Nevertheless, the Sasurs have never lived in Michigan, and for the past five years all of their property tax bills have arrived at their correct address.

 After hearing about the proposed development, the Sasur’s next-door neighbor, local minister Estevan Andrade, went to the city hall and examined the environmental declaration and map for the project. “I looked at the review to see if we were involved, because we never received a notice. I told Cindy we were not in the project area,� Andrade says. “We were totally clueless about what was going on. You hear about the good old boys, it’s for real.�

 Cindy Sasur and Kevin Ashley have filed two lawsuits against the city and the builder. The first alleges that the city was required by the California Environmental Quality Act to conduct further review. The second suit claims that 20 feet of the fire road was deeded to the homeowners in the original Atascadero Development Syndicate/Oscar Willett trust. Numerous city officials, including the City Clerk and assistant to the city manager Marcia McClure Torgerson, and City Attorney Patrick Enright, have refused to discuss the environmental report and map due to this pending litigation.

 In May 2005, Sasur noticed Messer cutting a number of trees that were not tagged to be removed. She also had discovered that the arborist’s report incorrectly stated the size and number of trees that had been tagged. On May 24, Sasur provided the Atascadero Community Development Department with a list of discrepancies and asked that the city halt construction while it reviewed the project.

 But Messer continued his work from dawn to dusk for the next three days, removing trees and rough-cutting the road while Sasur was e-mailing the city asking why the project hadn’t been stopped.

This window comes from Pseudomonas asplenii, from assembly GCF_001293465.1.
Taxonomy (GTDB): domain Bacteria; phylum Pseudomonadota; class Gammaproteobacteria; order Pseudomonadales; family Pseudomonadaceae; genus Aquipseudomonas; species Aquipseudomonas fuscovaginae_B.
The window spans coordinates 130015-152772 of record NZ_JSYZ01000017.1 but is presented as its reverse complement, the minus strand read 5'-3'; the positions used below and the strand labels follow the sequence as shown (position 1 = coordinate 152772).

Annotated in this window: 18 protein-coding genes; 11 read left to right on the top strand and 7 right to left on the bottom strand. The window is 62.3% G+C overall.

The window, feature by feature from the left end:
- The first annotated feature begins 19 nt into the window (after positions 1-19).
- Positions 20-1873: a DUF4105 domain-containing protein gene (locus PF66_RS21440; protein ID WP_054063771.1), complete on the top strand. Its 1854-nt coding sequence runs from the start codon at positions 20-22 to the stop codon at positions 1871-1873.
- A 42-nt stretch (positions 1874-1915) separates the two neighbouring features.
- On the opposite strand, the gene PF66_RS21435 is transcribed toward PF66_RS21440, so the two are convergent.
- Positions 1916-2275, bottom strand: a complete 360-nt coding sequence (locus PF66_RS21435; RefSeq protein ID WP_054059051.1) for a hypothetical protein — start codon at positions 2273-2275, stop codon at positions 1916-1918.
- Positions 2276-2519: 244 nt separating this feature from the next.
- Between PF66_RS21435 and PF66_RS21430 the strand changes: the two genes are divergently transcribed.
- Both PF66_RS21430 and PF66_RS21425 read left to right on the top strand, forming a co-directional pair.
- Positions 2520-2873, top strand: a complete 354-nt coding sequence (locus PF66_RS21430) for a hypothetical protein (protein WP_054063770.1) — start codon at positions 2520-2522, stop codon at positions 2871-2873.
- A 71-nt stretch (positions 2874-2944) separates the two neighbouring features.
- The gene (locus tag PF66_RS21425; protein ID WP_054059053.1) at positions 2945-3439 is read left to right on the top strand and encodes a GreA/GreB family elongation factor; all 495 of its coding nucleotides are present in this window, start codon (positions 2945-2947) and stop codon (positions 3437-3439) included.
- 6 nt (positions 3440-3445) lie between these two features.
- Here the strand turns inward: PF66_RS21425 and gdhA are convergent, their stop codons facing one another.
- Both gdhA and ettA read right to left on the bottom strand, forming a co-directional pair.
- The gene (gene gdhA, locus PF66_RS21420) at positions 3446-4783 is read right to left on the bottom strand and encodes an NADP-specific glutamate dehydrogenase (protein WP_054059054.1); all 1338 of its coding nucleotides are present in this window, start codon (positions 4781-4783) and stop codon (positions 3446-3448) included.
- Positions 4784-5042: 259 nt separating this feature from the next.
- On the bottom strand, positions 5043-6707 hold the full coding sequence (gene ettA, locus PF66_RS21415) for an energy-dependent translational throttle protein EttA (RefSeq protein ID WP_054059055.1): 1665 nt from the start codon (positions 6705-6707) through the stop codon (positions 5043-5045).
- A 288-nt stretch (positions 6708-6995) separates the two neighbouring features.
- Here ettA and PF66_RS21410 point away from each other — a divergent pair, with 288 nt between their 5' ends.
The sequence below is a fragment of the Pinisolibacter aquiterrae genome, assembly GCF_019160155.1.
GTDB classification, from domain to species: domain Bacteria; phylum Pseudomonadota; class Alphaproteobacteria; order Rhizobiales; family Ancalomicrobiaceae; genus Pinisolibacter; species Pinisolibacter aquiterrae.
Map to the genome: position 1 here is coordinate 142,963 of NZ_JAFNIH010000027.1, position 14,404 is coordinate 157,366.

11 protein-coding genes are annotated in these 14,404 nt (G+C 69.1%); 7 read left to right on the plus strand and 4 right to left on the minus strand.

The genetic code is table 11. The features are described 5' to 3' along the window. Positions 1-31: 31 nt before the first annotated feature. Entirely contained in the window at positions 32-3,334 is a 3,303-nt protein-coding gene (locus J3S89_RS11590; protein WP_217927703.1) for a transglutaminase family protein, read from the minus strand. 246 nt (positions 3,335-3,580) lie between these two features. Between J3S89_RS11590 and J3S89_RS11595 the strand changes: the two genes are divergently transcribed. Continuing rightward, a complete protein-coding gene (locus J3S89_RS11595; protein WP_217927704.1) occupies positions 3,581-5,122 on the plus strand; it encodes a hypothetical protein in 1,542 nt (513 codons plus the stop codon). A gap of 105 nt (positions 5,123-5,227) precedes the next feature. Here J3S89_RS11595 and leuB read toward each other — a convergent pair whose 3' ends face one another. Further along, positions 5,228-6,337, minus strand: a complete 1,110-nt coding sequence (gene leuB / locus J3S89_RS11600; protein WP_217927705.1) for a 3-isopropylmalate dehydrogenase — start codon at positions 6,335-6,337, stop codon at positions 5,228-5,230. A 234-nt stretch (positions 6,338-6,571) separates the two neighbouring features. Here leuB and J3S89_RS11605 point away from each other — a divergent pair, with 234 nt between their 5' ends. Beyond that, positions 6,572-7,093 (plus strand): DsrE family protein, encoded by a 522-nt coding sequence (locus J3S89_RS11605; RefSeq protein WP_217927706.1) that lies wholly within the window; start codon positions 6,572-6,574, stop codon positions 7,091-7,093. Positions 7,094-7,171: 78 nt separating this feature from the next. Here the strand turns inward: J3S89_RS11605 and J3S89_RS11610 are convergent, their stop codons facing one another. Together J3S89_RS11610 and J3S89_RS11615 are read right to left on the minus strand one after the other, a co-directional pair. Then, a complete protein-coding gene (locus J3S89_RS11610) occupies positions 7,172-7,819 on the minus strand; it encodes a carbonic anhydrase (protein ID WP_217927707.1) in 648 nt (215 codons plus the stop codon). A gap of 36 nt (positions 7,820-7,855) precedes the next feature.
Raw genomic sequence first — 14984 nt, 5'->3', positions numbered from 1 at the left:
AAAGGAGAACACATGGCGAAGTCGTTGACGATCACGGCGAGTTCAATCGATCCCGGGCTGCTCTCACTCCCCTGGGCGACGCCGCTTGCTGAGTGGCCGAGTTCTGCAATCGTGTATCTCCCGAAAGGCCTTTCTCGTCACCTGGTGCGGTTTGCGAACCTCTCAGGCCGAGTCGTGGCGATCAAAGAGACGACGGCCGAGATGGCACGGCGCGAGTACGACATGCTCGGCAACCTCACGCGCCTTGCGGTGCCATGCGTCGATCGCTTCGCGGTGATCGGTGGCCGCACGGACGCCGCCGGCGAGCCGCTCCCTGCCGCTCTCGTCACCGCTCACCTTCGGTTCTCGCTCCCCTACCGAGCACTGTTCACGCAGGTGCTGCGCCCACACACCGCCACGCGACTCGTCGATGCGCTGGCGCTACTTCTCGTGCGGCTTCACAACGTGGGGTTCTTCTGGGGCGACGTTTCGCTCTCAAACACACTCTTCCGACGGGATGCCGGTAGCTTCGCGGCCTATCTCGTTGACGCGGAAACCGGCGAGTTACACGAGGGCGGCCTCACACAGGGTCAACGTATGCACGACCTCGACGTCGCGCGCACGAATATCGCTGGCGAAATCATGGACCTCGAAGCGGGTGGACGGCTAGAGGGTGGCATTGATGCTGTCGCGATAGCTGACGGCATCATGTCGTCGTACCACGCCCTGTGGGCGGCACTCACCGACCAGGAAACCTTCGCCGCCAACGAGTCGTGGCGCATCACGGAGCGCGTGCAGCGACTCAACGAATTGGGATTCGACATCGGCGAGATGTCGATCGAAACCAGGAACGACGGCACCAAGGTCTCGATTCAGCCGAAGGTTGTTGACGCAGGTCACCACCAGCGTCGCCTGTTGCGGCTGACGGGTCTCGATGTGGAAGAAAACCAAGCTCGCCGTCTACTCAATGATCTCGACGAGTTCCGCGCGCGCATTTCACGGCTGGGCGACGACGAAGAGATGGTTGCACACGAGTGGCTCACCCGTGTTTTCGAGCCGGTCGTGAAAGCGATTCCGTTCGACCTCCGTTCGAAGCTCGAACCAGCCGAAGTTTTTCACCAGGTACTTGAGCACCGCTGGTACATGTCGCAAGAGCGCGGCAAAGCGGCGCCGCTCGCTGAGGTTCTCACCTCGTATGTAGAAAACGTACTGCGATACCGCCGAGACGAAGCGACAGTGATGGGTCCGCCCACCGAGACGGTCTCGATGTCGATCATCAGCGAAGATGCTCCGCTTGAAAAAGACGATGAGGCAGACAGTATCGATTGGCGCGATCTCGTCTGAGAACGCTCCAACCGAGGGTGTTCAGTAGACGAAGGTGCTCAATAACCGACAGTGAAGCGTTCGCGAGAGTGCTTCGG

“It is my understanding that the project was shut down,� said City Manager Wade McKinney in an e-mail to Sasur on May 27. “I will follow up.�

 In response to Sasur’s allegations, the city launched an investigation of arborist’s report provided by Messer, and revised the arborist’s findings. The revised report shows the original tree study that the council reviewed before voting on the project, according to court documents, “was false and grossly understated the number of trees that would be impacted or removed.� The report shows that 30 extra trees (including white oaks and blue oaks) were slated to be removed, 20 trees were already missing, 41 would likely die within five or six years due to the impact of the roadwork, and 14 trees were larger than reported.

 “The slope was originally steep, very unstable, and contained a large amount of shale,� says certified arborist Tim O’Keefe and the husband of a member of Atascadero’s planning commission, Joan O’Keefe. “I project that the slope and soil will eventually wash down the creek. The impact on the environment has been pretty drastic; 90 percent of the underbrush was removed. So that means the wildlife habitat has been drastically altered.�

 However, Messer maintains the land is not in danger of erosion.
 The situation has become a legal battleground — with the homeowners pitted against the city and Messer — over the restoration of the property, and the planting of replacement trees.
 “It’s like the Old West, except a six-gun has been replaced by a bull-dozer,� says Sasur’s attorney Roy Ogden. ∆

Staff Writer Karen Velie can be contacted at